Bread Pain Pane Brood Brot Aran

Bread Pain Pane Brood Brot Aran
Baking @Granton:hub

Wednesday, 31 July 2013

My trip round flour mills ...
Sorry but all the images from this post are lost thanks to a google tripwire - I'll get them back eventually.

My tour round flour mills in late July should have been to four but there were some unexpected problems at Gilchesters in Northumberland so it became three, Little Salkeld in Cumbria, Shipton Mill in Gloucestershire and Bacheldre in Montgomery. 

"Just a minute, I'll move the goat."  was the greeting I got when I was trying to park at Little Salkeld. I headed in for coffee and bread, four different kinds made on the premises from their own flour, heaven! My first taste of Little Salkeld water mill near Penrith. It is delightful to visit even if you haven't the slightest interest in flour especially if you turn up on a glorious day like I did.

There are two old grinding stones leaning against the mill wall. The Roman stone below is part of a display of grinding stones at Chesters on Hadrian's Wall. Although they are separated by nearly 2000 years not much has changed.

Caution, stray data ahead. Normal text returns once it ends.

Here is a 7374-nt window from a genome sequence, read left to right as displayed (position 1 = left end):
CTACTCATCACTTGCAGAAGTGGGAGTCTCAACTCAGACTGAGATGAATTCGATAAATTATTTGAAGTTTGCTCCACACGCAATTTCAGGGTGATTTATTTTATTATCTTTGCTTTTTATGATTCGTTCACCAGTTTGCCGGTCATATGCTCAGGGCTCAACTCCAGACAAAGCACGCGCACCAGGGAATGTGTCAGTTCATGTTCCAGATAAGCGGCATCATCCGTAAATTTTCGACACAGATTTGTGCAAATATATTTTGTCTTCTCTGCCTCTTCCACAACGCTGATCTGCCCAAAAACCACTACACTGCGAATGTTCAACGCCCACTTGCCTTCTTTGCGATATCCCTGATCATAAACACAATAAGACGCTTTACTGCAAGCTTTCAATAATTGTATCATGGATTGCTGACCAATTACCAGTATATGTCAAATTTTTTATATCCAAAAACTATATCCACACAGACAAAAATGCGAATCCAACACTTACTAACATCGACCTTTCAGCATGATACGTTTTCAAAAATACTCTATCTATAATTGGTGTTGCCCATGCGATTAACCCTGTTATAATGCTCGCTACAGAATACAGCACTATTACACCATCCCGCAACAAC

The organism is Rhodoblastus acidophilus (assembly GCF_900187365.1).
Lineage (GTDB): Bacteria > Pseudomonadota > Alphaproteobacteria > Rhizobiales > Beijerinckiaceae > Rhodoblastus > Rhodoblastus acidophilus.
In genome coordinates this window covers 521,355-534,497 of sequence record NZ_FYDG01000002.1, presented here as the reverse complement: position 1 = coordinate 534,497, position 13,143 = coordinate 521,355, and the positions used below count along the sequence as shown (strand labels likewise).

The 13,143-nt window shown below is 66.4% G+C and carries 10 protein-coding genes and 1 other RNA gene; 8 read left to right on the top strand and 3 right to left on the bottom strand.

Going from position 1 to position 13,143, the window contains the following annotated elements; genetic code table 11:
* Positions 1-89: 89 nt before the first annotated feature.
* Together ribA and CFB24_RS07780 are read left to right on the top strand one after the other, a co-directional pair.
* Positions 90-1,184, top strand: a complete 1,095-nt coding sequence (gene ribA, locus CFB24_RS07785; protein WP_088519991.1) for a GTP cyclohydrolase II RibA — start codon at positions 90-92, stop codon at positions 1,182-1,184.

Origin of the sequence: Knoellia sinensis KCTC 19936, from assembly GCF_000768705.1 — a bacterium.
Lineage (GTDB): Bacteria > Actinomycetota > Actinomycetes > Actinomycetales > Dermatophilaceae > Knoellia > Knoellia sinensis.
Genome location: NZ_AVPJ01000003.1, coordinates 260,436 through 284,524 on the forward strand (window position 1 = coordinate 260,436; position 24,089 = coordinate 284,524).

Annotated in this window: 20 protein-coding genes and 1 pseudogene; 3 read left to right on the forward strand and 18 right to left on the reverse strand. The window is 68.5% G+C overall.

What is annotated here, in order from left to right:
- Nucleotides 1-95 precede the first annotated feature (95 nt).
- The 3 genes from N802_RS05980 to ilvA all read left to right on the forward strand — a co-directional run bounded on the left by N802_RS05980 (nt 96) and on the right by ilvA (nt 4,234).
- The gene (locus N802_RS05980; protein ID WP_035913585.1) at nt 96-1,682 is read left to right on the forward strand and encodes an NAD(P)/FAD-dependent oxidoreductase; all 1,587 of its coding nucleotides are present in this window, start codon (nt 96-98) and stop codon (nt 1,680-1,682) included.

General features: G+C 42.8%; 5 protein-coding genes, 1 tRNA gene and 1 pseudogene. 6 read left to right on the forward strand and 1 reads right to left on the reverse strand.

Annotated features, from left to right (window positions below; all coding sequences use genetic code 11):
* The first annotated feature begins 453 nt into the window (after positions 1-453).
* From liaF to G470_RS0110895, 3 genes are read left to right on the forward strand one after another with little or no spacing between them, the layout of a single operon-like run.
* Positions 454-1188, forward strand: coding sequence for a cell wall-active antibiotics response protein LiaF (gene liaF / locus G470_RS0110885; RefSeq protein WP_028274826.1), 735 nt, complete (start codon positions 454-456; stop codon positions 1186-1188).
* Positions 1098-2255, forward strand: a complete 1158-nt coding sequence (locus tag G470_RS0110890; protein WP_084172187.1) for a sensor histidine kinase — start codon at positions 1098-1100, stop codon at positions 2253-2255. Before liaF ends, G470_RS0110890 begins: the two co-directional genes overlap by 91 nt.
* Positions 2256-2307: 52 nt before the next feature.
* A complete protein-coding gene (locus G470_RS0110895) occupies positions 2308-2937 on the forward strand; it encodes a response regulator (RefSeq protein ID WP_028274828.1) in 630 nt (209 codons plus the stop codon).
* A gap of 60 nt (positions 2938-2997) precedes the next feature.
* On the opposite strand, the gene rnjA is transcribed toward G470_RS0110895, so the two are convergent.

Another  now/then comparison - right, modern stones at Little Salkeld used for hand grinding, left the Roman equivalent found on Hadrian's wall. 
Note that the handle on the modern stones has broken off but the Roman handle is still intact. When I explained to the miller how the roman handle was attached he said "Oh, right. I'll give that a go."

Most of the wheat used at Bacheldre is British, supplemented if I remember rightly with wheat from Kazakhstan to reach the desired protein level. This is the flour which was for while in Wallace and Grommet packaging. The mill is small but the output is enough for Matt Scott (opposite left) to sell via Amazon, offering superb wholemeal bread flour and interesting stuff like smoked malt flour.
This ancient & modern approach could be the way forward for mills nearer home - small site, few staff but high volumes of quality flour.
Matt described a Lamas day harvest where the farmer had cut the first wheat, brought it to the mill where it was ground, then baked, all in the same day, and eaten too I expect.

Shipton Mill has two mills, one old water mill which  I didn't visit where they produce stoneground flours, and a modern factory where there was nothing to see. However a baking class given by Clive Mellum who has been baking bread for around 50 years (he started young) was really the highlight of the trip. I was much too busy to take pictures.

A thoroughly enjoyable trip, lots of bread eaten and lots of new ideas to try out. Now next year …..

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